The flamboyant Vannerson is something of a Houston legend, and not for his good works. When Vannerson's former wife Dot took up with Apollo astronaut Walt Cunningham, Vannerson pulled up beside the former high-flyboy at an intersection, whereupon the two duked it out in the street. Vannerson wed Mari, formerly the wife of James Coney Island owner Jimmy Papadakis, last September in a celebrity wedding breathlessly reported by Mesinger, who couldn't resist throwing in that Walt and Dot are still living together in an unmarried state.

Atlas Bonding attorney Blender had a good laugh when told that Vannerson had claimed the raid originated from a lingering dispute between Vannerson and an ex-wife. "Atlas sued, went to court and we won a judgment on money he owed us," chuckled Blender. "It has nothing to do with an ex-wife, not a damn thing."

Makes you wonder whether Vannerson's words are just as good as his bonds.

Growing Those Greenbacks
Houston City Councilman Michael Yarbrough may be under federal indictment for taking bribes in the FBI's Hotel Six sting, but that hasn't discouraged him from thinking up some creative schemes to raise money. Last week, Yarbrough told Council colleagues he had decided to run as an independent for Texas agricultural commissioner, a move that almost certainly has more to do with raising a cash crop of greenbacks than with winning office.

In the past, Yarbrough has paid himself more than $10,000 in cash out of his City Council campaign account, which he claimed was used to hire workers to help get out the vote on election day. Although officials are required by law to keep receipts documenting expenditures, Yarbrough told The Insider the workers were transients and "I don't have a lot of receipts on that kind of stuff." Yarbrough also did not file campaign reports over several reporting periods, and excused the violation with "Shit, man, that's no big thing."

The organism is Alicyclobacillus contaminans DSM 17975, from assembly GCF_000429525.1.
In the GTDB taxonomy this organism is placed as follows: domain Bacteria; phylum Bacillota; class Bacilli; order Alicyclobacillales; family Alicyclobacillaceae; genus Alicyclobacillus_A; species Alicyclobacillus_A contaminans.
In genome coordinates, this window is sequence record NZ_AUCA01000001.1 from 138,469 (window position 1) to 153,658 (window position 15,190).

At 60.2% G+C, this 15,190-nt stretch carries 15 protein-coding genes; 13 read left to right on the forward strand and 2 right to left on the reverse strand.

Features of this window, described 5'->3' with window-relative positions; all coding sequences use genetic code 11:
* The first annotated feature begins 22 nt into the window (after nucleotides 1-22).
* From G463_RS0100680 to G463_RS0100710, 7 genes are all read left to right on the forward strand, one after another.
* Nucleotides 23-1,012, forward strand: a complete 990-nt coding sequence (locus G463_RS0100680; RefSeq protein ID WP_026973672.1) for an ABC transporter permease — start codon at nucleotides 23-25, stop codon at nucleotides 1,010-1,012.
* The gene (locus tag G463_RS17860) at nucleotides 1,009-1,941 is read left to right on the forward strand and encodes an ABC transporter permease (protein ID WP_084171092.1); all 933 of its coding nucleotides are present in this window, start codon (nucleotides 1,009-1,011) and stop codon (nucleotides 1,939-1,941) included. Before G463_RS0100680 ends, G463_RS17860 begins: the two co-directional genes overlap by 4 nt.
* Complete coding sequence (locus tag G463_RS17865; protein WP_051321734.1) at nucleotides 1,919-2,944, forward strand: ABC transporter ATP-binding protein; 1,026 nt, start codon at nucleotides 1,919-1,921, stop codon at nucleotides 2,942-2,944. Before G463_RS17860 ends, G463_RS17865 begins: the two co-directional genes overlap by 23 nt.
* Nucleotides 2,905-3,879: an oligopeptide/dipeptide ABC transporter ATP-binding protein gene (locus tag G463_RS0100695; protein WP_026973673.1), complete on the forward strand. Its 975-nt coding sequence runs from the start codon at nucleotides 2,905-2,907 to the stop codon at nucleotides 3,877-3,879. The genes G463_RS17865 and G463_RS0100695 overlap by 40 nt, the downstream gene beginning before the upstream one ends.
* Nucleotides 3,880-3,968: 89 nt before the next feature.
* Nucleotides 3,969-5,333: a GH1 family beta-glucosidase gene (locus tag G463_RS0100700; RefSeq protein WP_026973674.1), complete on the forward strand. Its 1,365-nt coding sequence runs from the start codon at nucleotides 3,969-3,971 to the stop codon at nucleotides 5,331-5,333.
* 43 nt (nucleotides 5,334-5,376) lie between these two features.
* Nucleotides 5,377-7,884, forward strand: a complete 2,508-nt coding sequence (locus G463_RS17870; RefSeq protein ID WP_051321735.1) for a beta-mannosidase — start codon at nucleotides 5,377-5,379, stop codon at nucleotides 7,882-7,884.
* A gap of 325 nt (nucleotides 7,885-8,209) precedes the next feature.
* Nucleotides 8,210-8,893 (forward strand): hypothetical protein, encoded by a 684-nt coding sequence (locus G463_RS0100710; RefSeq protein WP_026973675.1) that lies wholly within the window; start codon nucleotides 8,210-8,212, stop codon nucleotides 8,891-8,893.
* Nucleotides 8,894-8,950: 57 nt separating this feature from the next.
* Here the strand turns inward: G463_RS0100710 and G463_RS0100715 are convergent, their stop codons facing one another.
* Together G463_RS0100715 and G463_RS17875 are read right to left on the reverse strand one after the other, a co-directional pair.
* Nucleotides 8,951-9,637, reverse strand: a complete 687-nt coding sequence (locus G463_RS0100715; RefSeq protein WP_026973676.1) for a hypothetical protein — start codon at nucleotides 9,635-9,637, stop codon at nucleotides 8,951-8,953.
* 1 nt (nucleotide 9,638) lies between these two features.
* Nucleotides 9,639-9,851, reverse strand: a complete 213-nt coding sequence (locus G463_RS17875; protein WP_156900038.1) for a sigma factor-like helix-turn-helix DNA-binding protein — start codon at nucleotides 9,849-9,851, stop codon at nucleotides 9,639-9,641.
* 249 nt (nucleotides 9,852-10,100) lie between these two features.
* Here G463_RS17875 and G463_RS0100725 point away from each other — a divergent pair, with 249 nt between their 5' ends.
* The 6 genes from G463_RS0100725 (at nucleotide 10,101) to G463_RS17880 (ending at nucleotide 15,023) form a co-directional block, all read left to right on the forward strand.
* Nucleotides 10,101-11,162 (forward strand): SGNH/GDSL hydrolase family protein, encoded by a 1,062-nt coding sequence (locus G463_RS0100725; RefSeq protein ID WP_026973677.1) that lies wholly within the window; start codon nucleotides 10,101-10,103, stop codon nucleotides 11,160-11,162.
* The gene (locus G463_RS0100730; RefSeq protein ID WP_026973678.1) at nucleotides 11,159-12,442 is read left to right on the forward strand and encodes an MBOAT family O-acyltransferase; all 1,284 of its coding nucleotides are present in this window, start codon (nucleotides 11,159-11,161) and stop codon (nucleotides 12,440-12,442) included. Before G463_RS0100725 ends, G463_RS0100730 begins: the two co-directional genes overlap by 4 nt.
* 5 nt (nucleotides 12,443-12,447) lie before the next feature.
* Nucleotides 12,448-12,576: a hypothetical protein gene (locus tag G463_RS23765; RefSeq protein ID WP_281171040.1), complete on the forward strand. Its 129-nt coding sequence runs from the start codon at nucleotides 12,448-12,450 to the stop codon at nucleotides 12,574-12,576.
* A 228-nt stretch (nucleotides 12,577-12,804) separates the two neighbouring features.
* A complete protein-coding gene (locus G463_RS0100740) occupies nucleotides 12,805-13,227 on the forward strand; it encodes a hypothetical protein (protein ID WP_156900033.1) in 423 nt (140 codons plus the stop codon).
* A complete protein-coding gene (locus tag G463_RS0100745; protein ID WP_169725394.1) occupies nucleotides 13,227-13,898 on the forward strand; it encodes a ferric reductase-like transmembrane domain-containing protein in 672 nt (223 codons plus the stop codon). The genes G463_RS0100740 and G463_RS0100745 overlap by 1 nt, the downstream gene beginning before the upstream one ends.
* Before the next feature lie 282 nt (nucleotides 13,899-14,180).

Because city ordinance prohibits Council members from accepting campaign contributions during periods between elections, several City Hall observers speculate Yarbrough is trying to create a new campaign slush fund to help pay his mounting legal expenses for the upcoming federal trial.

When The Insider called the councilman's office to inquire about his credentials as a farmer, an aide referred us to his campaign office. A woman answered the phone, but claimed the councilman hasn't yet hired a manager for his statewide agricultural crusade, and was unavailable for comment.

Galik's Gamble
When he does get his campaign effort going, Yarbrough might take some pointers from family law judge Annette Galik, who in the past two years has figured out her own innovative ways to generate campaign contributions, including tapping organized gambling establishments.

Early last year, Galik accepted a $3,000 in-kind contribution on a carpet from Parvizian Oriental Rugs, plus one-week accommodations at homes in Puerto Vallarta and Lake Tahoe from the law firm of Bruman and Baer. Former Metro chairman Billy Burge also donated a week's accommodations in Galveston.

Galik explained away those gifts as goodies she raffled off to raise money for her campaign, rather than using them herself.

A little harder to explain is a $500 gift for "entertainment" made late last year to the judge by Player's Island Casino in Lake Charles, Louisiana, a $400 in-kind contribution from Four Season's Place Apartments in Houston and another $500 gift for "entertainment" from Orleans Casino in Las Vegas, Nevada.

A supporter of Galik professed shock when told that the judge had listed gifts from gambling casinos on her report. "Even if she's not personally using them," opined the attorney, "it looks terrible."

Heard a good one lately? Call The Insider at (713) 624-1483 or (713) 624-1496 (fax), or send him mail the electronic way at